Submitted by Bob Jones

Source: McFerrin, John Berry. History of Methodism in Tennessee. Nashville: Publishing House of the M. E. Church, South, 1886. [This is a 3 volume set. Volume 1 covers 1783-1804; Volume 2 covers 1804-1818; Volume 3 covers 1818-1840. County coordinator believes these to be from volume 2 based on the date range.]

page 124

"I do not remember the dates when old Father Weaver used to be with us so much, but about that date (1810), perhaps a little before and afterward, for he was traveling around for several years with the preachers in various parts of Middle Tennessee, though not a preacher himself. He was aged and infirm - one side and arm being palsied and useless - but his tongue was always loose in praising God. When happy, which he always was under a warm sermon or exhortation, he would scream three times, followed by the cry, "Victory, victory, victory!" until he had entirely lost his breath. Upon one occasion, Fox, his faithful horse, stumbled over some rocks in a small creek, and the dear old man fell off; but as it was near a house, the attention of the inmates was quickly arrested by the old man's shouts of victory, as he sat in the shallow stream, and with his well hand pointed toward heaven."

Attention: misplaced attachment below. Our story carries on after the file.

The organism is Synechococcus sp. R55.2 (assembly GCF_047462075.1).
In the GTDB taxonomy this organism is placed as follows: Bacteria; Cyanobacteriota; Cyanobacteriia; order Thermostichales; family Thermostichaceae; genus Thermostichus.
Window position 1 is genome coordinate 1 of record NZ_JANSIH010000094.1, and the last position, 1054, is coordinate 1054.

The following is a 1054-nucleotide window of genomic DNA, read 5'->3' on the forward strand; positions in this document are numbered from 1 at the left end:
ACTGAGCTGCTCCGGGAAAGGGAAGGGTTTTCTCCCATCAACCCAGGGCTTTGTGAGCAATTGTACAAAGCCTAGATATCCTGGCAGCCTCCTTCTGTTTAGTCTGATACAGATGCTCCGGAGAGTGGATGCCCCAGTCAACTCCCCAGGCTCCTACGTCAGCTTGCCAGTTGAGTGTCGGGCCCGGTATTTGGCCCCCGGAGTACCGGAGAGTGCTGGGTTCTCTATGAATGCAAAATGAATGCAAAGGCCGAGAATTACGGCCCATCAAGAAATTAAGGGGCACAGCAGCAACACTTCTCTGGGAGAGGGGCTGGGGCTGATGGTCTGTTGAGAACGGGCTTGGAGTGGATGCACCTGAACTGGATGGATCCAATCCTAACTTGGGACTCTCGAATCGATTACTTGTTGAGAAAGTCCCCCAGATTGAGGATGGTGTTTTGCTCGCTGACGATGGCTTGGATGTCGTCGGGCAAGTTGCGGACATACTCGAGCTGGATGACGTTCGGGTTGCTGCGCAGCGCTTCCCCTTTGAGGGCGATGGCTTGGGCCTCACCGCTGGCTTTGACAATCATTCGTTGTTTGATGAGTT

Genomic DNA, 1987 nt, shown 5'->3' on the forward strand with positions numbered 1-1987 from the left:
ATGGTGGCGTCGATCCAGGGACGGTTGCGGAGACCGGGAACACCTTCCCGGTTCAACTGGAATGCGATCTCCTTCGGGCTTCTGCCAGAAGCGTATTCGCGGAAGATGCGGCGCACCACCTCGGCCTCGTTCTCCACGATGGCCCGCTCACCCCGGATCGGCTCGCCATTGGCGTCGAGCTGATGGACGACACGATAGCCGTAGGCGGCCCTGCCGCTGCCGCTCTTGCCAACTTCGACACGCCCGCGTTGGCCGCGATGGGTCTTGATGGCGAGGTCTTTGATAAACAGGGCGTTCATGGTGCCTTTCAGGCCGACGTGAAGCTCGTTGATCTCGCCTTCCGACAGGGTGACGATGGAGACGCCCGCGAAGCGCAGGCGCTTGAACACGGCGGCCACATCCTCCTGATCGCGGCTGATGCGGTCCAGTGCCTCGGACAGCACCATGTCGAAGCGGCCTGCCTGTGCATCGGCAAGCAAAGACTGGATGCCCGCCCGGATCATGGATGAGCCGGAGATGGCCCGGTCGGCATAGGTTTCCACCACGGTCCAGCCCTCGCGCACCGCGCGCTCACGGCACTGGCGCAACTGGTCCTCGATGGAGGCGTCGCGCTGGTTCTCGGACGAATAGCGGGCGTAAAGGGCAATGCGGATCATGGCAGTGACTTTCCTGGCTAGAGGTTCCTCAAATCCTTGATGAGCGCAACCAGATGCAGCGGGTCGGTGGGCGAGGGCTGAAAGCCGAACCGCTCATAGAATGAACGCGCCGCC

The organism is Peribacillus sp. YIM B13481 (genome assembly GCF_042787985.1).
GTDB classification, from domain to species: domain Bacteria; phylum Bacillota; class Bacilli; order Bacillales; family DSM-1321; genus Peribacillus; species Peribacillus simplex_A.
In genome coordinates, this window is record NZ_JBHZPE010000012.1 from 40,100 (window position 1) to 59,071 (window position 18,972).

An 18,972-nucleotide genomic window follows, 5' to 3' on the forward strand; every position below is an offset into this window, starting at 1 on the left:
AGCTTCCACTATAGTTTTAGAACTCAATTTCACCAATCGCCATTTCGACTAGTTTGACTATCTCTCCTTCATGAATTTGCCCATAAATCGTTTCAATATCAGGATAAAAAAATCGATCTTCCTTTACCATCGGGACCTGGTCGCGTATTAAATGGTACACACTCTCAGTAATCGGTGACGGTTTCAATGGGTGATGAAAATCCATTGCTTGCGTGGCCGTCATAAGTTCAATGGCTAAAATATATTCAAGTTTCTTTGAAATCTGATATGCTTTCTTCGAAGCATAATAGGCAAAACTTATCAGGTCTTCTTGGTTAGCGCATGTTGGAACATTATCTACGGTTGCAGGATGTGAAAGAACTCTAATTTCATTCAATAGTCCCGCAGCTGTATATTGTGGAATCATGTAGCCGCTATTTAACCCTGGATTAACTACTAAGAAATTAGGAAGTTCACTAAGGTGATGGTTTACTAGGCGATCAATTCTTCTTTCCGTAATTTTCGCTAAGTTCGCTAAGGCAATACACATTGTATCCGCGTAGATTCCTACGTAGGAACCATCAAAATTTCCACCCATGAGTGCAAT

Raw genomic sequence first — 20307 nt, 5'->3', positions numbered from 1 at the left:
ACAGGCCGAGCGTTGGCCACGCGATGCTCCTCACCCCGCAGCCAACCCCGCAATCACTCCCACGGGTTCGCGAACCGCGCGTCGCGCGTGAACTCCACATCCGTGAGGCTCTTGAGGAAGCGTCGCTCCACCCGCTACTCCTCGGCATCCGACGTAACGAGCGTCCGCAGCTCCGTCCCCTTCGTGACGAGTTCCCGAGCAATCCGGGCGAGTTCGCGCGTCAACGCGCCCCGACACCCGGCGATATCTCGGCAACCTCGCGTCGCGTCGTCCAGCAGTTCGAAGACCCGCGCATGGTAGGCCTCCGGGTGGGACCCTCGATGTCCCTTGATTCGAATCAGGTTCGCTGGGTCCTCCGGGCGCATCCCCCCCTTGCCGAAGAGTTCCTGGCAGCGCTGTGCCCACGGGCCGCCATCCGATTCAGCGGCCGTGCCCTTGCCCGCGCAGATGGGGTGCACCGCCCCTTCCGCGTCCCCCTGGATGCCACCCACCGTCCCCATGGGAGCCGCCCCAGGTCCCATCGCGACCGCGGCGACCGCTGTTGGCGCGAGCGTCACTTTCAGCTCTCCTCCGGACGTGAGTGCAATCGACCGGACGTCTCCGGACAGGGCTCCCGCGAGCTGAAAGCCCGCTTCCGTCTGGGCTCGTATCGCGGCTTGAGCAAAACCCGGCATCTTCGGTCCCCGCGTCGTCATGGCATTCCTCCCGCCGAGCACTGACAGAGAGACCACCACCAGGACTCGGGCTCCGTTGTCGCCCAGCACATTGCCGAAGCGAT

page 398

"…and "Victory" Weaver used to make his house (author's father) a regular stopping place. In after years, I made, in Monroe county, Mississippi, the acquaintance of a son of old Victory - a local preacher and good man - and also two grandsons, both local Methodist preachers."

* Frederick Weaver lived near Cotton Gin Port, Mississippi on the Tombigbee river while that was still a territory and was referred to as a part of Marion county, Alabama.




Page last updated onWednesday, 14-Oct-2009 13:56:52 EDT